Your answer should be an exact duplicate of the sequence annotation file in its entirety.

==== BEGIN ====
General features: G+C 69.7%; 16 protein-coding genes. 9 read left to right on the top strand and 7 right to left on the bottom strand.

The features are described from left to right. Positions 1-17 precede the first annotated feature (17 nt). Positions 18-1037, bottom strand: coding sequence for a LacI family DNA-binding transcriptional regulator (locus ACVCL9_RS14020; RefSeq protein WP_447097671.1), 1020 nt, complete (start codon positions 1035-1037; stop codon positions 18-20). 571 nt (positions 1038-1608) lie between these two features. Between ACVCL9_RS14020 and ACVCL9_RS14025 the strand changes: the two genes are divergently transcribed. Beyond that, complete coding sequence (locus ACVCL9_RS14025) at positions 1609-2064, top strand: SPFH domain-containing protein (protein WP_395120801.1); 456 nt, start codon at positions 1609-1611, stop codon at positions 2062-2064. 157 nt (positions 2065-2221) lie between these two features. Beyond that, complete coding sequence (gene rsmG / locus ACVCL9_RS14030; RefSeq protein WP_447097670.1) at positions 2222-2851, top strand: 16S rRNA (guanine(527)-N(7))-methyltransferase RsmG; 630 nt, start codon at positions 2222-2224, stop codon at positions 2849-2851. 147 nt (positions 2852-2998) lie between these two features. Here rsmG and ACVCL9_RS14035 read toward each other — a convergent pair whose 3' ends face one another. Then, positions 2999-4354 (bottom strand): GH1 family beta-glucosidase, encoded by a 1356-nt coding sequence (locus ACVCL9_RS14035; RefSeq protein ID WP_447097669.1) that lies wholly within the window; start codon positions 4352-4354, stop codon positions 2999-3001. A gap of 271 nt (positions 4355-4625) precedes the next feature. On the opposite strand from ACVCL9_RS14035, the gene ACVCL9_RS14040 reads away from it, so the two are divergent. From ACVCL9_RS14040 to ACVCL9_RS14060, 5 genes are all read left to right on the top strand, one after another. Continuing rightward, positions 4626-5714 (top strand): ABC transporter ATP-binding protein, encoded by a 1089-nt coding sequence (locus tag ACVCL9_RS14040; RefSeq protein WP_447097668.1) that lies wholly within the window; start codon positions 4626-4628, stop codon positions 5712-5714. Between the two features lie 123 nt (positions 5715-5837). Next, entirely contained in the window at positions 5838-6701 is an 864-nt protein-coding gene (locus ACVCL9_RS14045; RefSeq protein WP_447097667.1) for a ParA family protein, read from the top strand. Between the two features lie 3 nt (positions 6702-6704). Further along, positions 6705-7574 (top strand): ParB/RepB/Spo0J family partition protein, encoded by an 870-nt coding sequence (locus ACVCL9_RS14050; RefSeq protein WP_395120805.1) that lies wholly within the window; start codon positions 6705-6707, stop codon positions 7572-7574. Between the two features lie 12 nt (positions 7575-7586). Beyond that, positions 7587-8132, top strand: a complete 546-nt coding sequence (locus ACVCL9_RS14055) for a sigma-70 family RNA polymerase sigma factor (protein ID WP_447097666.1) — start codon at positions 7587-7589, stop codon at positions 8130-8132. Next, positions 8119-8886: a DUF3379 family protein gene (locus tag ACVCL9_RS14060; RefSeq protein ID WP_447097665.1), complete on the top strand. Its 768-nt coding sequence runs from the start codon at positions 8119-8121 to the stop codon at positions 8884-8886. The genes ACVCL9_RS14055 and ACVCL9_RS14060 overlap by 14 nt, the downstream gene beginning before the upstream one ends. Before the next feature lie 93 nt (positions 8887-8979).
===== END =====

General features: G+C 69.7%; 16 protein-coding genes. 9 read left to right on the top strand and 7 right to left on the bottom strand.

The features are described from left to right. Positions 1-17 precede the first annotated feature (17 nt). Positions 18-1037, bottom strand: coding sequence for a LacI family DNA-binding transcriptional regulator (locus ACVCL9_RS14020; RefSeq protein WP_447097671.1), 1020 nt, complete (start codon positions 1035-1037; stop codon positions 18-20). 571 nt (positions 1038-1608) lie between these two features. Between ACVCL9_RS14020 and ACVCL9_RS14025 the strand changes: the two genes are divergently transcribed. Beyond that, complete coding sequence (locus ACVCL9_RS14025) at positions 1609-2064, top strand: SPFH domain-containing protein (protein WP_395120801.1); 456 nt, start codon at positions 1609-1611, stop codon at positions 2062-2064. 157 nt (positions 2065-2221) lie between these two features. Beyond that, complete coding sequence (gene rsmG / locus ACVCL9_RS14030; RefSeq protein WP_447097670.1) at positions 2222-2851, top strand: 16S rRNA (guanine(527)-N(7))-methyltransferase RsmG; 630 nt, start codon at positions 2222-2224, stop codon at positions 2849-2851. 147 nt (positions 2852-2998) lie between these two features. Here rsmG and ACVCL9_RS14035 read toward each other — a convergent pair whose 3' ends face one another. Then, positions 2999-4354 (bottom strand): GH1 family beta-glucosidase, encoded by a 1356-nt coding sequence (locus ACVCL9_RS14035; RefSeq protein ID WP_447097669.1) that lies wholly within the window; start codon positions 4352-4354, stop codon positions 2999-3001. A gap of 271 nt (positions 4355-4625) precedes the next feature. On the opposite strand from ACVCL9_RS14035, the gene ACVCL9_RS14040 reads away from it, so the two are divergent. From ACVCL9_RS14040 to ACVCL9_RS14060, 5 genes are all read left to right on the top strand, one after another. Continuing rightward, positions 4626-5714 (top strand): ABC transporter ATP-binding protein, encoded by a 1089-nt coding sequence (locus tag ACVCL9_RS14040; RefSeq protein WP_447097668.1) that lies wholly within the window; start codon positions 4626-4628, stop codon positions 5712-5714. Between the two features lie 123 nt (positions 5715-5837). Next, entirely contained in the window at positions 5838-6701 is an 864-nt protein-coding gene (locus ACVCL9_RS14045; RefSeq protein WP_447097667.1) for a ParA family protein, read from the top strand. Between the two features lie 3 nt (positions 6702-6704). Further along, positions 6705-7574 (top strand): ParB/RepB/Spo0J family partition protein, encoded by an 870-nt coding sequence (locus ACVCL9_RS14050; RefSeq protein WP_395120805.1) that lies wholly within the window; start codon positions 6705-6707, stop codon positions 7572-7574. Between the two features lie 12 nt (positions 7575-7586). Beyond that, positions 7587-8132, top strand: a complete 546-nt coding sequence (locus ACVCL9_RS14055) for a sigma-70 family RNA polymerase sigma factor (protein ID WP_447097666.1) — start codon at positions 7587-7589, stop codon at positions 8130-8132. Next, positions 8119-8886: a DUF3379 family protein gene (locus tag ACVCL9_RS14060; RefSeq protein ID WP_447097665.1), complete on the top strand. Its 768-nt coding sequence runs from the start codon at positions 8119-8121 to the stop codon at positions 8884-8886. The genes ACVCL9_RS14055 and ACVCL9_RS14060 overlap by 14 nt, the downstream gene beginning before the upstream one ends. Before the next feature lie 93 nt (positions 8887-8979).